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Apache Flink vs Apache Storm: What are the differences?

Apache Flink and Apache Storm are both popular distributed stream processing systems used for real-time analytics. While they have some similarities, there are several key differences that distinguish them from each other.

  1. Processing Model: Apache Flink uses a dataflow-based processing model, where the computation is represented as a directed acyclic graph (DAG) of operators. This allows for complex processing pipelines and supports both batch and stream processing. On the other hand, Apache Storm follows a micro-batching model, where data is processed in small batches and the processing logic is expressed as a series of spouts and bolts. This makes it more suitable for high-throughput stream processing.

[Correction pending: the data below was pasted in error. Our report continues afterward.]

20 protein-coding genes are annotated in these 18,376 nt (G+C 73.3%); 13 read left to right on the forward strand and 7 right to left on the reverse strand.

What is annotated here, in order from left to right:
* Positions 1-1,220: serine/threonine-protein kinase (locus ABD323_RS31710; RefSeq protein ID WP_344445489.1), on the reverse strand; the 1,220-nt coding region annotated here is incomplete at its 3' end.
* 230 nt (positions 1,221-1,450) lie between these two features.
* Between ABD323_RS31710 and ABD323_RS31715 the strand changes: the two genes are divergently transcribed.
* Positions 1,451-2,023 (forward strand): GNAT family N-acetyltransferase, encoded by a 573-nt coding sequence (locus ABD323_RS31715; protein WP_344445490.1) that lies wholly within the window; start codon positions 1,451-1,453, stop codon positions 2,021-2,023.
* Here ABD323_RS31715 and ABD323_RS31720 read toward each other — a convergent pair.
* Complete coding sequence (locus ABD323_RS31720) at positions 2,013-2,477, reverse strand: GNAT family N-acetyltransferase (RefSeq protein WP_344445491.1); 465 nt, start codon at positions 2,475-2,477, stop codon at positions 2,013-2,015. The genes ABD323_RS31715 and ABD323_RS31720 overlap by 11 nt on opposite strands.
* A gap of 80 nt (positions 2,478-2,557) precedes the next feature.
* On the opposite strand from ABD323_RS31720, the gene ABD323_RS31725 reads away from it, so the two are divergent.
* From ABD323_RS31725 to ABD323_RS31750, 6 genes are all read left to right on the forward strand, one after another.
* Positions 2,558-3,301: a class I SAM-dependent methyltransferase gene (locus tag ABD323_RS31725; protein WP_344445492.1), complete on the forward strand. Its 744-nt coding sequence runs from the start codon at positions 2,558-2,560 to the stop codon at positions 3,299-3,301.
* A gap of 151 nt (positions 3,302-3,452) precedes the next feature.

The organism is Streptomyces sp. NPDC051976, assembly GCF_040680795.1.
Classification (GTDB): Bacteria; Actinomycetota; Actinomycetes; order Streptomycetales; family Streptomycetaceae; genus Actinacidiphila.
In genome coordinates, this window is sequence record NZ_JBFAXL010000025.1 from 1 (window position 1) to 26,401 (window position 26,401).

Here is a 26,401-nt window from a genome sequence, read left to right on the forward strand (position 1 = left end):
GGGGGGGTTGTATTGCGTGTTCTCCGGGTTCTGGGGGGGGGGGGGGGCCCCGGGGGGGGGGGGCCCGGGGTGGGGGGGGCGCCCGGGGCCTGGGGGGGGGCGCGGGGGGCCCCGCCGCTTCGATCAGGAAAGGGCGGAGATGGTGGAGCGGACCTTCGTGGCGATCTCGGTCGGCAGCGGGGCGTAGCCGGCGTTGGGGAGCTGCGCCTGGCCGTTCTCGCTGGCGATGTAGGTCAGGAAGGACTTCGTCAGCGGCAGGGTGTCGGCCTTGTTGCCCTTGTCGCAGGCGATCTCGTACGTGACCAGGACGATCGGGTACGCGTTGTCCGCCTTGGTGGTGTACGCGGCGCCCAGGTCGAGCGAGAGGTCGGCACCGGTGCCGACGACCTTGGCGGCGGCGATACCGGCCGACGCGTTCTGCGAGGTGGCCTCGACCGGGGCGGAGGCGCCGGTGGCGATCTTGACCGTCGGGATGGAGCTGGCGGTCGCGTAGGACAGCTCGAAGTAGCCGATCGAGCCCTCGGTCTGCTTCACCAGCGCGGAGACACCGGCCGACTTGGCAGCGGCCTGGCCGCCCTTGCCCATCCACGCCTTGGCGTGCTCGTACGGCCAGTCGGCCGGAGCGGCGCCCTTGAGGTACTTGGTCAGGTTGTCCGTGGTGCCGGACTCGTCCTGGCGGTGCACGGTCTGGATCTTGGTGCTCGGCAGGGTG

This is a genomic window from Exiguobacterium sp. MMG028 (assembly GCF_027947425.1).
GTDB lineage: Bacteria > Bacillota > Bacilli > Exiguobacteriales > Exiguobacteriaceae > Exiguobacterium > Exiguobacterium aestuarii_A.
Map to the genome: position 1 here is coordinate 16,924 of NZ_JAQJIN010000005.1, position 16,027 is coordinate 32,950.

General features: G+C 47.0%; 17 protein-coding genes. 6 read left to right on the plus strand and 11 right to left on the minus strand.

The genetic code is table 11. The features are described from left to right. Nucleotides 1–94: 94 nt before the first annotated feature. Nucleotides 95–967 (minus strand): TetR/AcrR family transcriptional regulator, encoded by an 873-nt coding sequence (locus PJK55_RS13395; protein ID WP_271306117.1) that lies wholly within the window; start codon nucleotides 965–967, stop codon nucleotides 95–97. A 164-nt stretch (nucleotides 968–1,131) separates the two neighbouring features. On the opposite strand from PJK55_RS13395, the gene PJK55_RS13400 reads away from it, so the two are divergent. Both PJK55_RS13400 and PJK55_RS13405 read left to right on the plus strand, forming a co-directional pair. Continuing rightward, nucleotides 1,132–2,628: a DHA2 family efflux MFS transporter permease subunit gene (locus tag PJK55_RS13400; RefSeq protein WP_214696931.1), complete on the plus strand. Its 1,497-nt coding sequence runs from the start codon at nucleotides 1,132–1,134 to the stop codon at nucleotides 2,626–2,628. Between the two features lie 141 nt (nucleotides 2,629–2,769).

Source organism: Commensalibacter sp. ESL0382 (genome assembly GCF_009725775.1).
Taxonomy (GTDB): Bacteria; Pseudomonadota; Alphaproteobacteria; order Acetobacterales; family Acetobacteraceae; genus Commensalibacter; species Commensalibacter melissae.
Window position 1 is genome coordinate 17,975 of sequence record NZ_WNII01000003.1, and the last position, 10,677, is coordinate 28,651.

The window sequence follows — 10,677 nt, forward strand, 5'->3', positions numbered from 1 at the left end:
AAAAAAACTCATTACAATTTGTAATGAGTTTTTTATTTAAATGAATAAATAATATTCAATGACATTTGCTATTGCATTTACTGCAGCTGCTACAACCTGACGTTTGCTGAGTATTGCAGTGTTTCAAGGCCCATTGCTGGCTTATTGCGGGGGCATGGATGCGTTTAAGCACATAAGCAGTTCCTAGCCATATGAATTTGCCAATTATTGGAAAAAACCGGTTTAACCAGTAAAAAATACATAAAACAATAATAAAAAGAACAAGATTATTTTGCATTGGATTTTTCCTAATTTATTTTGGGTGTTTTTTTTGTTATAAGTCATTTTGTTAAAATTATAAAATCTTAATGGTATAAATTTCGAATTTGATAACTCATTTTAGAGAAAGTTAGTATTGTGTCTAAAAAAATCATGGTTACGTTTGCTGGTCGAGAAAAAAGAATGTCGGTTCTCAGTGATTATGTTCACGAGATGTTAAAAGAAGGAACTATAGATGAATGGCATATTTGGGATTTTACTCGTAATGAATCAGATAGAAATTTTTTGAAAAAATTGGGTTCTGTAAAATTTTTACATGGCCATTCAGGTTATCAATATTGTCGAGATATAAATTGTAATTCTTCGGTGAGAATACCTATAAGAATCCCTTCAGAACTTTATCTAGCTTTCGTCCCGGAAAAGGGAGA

2. Fault-tolerance: Apache Flink provides exactly-once processing semantics out of the box, ensuring that every event is processed exactly once, even in the presence of failures. It achieves this by using checkpoints to save the state of the computation and guarantees consistency. Apache Storm, on the other hand, provides at-least-once processing semantics by default and requires additional configuration and coordination to achieve exactly-once processing. This makes Flink better suited for applications where data accuracy is critical.

  3. Latency: Apache Storm has lower latency compared to Apache Flink. Storm's micro-batching model can achieve sub-millisecond latencies, making it suitable for low-latency use cases such as real-time monitoring and alerting. Flink, on the other hand, has slightly higher latencies due to its dataflow model and the need for buffering and coordination between operators. However, Flink's latency is still in the order of milliseconds, making it suitable for most real-time applications.